But that’s why it’s important for bloggers to look “beneath the hood” of their websites, so to speak, to see how they can keep improving the experience for their readers.

If you thought a bad site speed was bad in and of itself, see reasons number four to see what sealed the deal for me on leaving Bluehost for SiteGround.


4. It made me lose out on a lot of subscribers


If you read the Unicorn Copy blog regularly, then you know I’m a conversion-optimization junkie.

I love tinkering, testing, and updating my copy until I see my offers converting the way I like.

That’s why I’m always on the lookout for different ways to boost conversions on my site and sales funnels — that way, even with little traffic, I can still see substantial gains in my email list and sales.

In fact, this is how you can get away with having low pageviews while still growing your email list and selling your products at an alarming rate — because your site is optimized for conversions!

How exactly does this all relate to blog hosting?

Well, back when I started my travel blog, I had been trying my best to make my site load faster.

When I headed over to Google Analytics to check my travel blog’s bounce rate, it was at an abysmal 85% (!!).

In other words, if 1,000 people visited my site in a day, 850 of them were clicking that back button or closing out the tab before the page could even load!

I knew that with such a high bounce rate, I was losing out on potential readers, fans, and subscribers every time.

The site speed was so bad that people were probably having a really poor experience on my website (88 percent of people are less likely to return to a website after having a bad experience with it).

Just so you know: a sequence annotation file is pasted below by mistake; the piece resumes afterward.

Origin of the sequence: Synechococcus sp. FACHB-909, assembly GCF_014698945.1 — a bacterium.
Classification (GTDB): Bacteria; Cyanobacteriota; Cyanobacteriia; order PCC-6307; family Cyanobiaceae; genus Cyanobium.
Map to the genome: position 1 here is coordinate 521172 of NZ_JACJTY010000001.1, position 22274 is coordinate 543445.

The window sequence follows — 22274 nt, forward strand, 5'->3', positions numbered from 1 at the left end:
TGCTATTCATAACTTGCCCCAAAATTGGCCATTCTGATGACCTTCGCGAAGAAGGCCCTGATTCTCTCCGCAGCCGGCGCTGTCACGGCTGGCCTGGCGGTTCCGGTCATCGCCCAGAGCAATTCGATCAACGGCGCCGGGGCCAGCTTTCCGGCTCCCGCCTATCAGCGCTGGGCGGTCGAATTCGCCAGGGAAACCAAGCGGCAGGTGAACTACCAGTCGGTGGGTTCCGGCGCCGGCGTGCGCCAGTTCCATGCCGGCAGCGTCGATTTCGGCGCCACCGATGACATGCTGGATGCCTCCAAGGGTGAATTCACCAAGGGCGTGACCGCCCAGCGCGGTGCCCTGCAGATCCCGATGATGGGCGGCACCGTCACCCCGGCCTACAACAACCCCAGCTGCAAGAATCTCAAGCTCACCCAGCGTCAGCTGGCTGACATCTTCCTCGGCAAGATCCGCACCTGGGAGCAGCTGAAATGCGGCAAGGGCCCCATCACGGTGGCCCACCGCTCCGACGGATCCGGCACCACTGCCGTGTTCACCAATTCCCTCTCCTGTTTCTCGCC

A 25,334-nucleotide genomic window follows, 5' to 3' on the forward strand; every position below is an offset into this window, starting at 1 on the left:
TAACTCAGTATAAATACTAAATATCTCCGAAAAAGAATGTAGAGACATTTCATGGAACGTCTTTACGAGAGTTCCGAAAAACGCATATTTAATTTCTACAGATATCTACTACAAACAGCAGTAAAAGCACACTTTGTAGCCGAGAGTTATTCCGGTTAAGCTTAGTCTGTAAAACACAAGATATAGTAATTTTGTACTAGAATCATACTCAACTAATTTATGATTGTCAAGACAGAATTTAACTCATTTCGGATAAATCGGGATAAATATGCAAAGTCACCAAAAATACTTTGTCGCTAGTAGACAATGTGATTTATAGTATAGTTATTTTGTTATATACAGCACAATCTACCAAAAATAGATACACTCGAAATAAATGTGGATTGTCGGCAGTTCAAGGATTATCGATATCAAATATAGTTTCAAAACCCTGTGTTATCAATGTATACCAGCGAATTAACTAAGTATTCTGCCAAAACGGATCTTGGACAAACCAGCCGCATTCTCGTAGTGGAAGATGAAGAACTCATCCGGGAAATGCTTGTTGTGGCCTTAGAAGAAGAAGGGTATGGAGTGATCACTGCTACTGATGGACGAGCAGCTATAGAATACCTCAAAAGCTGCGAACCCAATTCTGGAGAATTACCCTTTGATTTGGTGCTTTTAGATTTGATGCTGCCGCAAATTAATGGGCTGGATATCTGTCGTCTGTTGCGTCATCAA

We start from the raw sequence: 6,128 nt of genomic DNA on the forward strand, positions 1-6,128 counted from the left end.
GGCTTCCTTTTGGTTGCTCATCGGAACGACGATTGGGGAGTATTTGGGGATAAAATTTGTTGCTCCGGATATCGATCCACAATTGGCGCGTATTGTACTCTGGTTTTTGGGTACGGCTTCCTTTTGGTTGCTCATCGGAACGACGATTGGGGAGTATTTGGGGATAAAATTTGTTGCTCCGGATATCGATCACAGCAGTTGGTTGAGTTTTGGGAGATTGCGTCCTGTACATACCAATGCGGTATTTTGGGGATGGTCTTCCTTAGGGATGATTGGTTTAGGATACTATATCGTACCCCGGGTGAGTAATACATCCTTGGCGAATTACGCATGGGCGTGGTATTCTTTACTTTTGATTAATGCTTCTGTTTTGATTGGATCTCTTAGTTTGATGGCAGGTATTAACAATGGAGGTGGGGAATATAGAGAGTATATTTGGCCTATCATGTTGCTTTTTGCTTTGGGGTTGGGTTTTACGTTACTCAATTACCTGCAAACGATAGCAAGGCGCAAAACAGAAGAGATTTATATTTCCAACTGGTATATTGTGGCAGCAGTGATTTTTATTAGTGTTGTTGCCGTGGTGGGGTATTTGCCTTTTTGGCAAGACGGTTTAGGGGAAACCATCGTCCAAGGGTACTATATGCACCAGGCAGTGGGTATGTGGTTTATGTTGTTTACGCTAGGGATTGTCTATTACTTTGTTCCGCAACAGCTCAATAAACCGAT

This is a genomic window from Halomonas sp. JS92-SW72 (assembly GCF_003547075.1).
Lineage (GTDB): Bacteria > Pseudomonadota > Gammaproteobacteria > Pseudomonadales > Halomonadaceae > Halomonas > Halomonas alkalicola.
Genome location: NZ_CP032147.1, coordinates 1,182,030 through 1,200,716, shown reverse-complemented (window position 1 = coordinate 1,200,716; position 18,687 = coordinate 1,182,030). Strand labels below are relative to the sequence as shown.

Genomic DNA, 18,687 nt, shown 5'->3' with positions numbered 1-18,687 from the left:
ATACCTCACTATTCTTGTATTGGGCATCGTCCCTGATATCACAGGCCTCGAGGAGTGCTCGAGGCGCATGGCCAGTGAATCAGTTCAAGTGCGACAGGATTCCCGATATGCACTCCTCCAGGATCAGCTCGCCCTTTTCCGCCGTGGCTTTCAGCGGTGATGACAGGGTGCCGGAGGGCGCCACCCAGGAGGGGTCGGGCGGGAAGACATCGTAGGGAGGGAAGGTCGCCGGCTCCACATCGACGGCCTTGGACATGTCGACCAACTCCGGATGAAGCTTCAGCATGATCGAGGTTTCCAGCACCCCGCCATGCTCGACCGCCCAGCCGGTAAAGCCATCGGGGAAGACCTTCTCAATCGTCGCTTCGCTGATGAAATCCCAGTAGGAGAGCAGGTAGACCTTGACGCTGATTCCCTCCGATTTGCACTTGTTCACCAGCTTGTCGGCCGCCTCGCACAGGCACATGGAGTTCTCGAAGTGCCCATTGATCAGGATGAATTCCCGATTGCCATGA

It was really disheartening to think about.

Because it’s not like you can turn back the time and un-do how fast your site loaded.


siteground vs bluehost site speed unicorn copy co 2


Now, I’m not suggesting you look at your blog analytics and statistics in a vacuum.

These numbers — including bounce rate — don’t mean anything unless you look at them from a bigger context.

And my bigger context was this: Google’s PageSpeed Insights showed my site took 19 seconds to load. That, combined with my growing concern that I wasn’t retaining my readership because of site speed, my super-high bounce rate, and all the efforts I put in to improve the load time, lead me to the conclusion that I needed to switch my blog hosting site.

And I needed to switch fast.

Because I could be the best marketer and copywriter in the world, but if my website just wasn’t up to par with people’s expectations, no marketing tactic, strategy, or piece of web copy was going to get people to convert.

So, do yourself the favor and avoid making the blunder I made when I started blogging years ago.

Be super careful with the blog hosting you pick!


SiteGround vs Bluehost: what’s your pick?


At the end of the day, it’s entirely your choice to decide whether SiteGround or Bluehost is right for you.

As a blogger who loves keeping her website running well — and running fast — I’m so so happy with choosing SiteGround over Bluehost.

If you’re a new blogger and you want to pick a blog hosting service you’ll be happy with, I can’t recommend SiteGround enough. You can sign up for their blog hosting at 60 percent off here.